It looks like I have settled into a groove and Wednesdays will be my day for French class. I have class at 10:00 and I always ride my bike at least a half hour early to Cabanyal so that I can study before class. I read out loud for a bit so that when I begin class I sort of hit the ground running—if you can call my present level of French “running.” It’s more like crawling through the mud but at least I’m trying. I can’t wait to travel to France again as I am feeling pretty comfortable with the language. I understand almost everything my teacher says in class and we rarely resort to speaking Spanish. If I do eventually move to France I don’t want to start off with the language as slowly as I did here in Spain.
If there is a better way to learn foreign languages than the way I am doing it these days then someone needs to speak up. As I have said before, I mostly just read a lot. Of course, I also speak Spanish all day long but I still feel that reading is the best way to build new vocabulary. My trick is to underline unfamiliar words in red pen as I am reading and then later look them up on wordreference and write the definition in the margin. My latest book in Spanish, James Elroy’s Réquiem por Brown, has few signs of my linguistic vandalism and the words I do need to look up are pretty obscure as many of my Spanish friends were miffed by them. After something like a month of reading I am only on page 318 of Alex Garland’s La Plage but I am enjoying it and I feel that my French is improving rapidly. That little paperback is pretty scarred up from my red pen.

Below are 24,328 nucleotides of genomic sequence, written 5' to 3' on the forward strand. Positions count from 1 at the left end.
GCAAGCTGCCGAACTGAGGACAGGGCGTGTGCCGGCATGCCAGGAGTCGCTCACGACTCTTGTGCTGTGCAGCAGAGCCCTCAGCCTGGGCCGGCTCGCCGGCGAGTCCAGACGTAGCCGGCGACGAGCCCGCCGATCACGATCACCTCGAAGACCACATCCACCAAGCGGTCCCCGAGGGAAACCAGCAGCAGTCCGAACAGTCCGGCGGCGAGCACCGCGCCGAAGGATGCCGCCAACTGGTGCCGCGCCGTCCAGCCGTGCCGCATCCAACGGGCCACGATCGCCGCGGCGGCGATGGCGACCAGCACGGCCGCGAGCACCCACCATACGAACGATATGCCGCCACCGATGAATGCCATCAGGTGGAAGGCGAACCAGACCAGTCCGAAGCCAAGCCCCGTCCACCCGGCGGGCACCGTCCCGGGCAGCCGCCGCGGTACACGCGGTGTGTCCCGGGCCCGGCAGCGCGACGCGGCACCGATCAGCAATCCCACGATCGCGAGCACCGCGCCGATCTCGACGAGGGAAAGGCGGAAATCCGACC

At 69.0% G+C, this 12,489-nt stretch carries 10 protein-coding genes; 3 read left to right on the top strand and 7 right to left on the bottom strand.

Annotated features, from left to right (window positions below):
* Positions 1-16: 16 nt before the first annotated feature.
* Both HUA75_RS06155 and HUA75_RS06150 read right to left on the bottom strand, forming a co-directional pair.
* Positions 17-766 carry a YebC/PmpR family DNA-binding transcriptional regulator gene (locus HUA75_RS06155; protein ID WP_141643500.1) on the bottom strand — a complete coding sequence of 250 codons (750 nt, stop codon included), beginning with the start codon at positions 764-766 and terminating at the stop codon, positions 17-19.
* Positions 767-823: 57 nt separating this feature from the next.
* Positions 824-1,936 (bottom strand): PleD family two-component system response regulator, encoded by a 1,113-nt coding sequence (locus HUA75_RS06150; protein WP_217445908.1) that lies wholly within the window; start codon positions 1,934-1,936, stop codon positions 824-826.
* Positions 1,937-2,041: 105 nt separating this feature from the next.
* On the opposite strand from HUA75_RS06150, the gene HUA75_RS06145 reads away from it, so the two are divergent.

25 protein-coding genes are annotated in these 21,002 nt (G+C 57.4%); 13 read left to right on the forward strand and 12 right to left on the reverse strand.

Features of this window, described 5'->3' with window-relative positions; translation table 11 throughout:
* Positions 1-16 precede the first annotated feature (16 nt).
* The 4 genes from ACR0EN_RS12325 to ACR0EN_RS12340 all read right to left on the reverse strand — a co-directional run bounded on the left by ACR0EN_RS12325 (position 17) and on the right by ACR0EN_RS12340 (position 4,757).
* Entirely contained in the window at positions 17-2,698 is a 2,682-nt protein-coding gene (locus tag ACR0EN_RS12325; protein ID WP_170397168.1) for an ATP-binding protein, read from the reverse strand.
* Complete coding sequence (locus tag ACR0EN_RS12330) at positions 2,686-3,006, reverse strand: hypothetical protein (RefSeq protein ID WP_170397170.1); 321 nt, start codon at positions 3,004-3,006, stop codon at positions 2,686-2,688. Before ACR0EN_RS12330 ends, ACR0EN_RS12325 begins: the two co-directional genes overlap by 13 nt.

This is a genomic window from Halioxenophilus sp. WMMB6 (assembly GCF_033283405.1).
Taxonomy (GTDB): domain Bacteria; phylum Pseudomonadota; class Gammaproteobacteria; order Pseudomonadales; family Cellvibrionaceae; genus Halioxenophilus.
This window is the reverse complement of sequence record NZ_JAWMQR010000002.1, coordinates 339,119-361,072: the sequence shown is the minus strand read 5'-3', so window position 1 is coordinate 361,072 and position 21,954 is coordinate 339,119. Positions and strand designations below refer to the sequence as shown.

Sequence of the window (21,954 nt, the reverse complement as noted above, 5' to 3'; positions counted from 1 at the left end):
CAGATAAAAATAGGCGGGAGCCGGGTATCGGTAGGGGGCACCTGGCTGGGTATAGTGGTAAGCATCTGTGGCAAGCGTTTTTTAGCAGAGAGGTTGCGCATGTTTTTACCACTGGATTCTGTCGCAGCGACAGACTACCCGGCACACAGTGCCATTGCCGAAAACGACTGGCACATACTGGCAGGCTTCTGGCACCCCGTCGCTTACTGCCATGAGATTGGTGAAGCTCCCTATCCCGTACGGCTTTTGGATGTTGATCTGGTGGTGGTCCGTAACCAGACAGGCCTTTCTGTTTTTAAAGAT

I read about 100 pages of the Elroy book at a single sitting but since then it has been languishing in second place in my book bag pecking order. I had three occasions to sit in a café yesterday to read and each time I chose to read in French. More than anything I want to get this first book in French behind me and move on to something else.
The most important thing in learning another language, I think, is consistency. You have to make some sort of an effort every day. That’s pretty easy if you already live in the country but quite another thing if you don’t. Reading is about as close to full immersion as you can get when learning a foreign language. When I read I am 100% inside the language. Reading may be a bit passive when compared to conversation but you can’t always find another person to talk with during the course of your day. You can always pull out a book.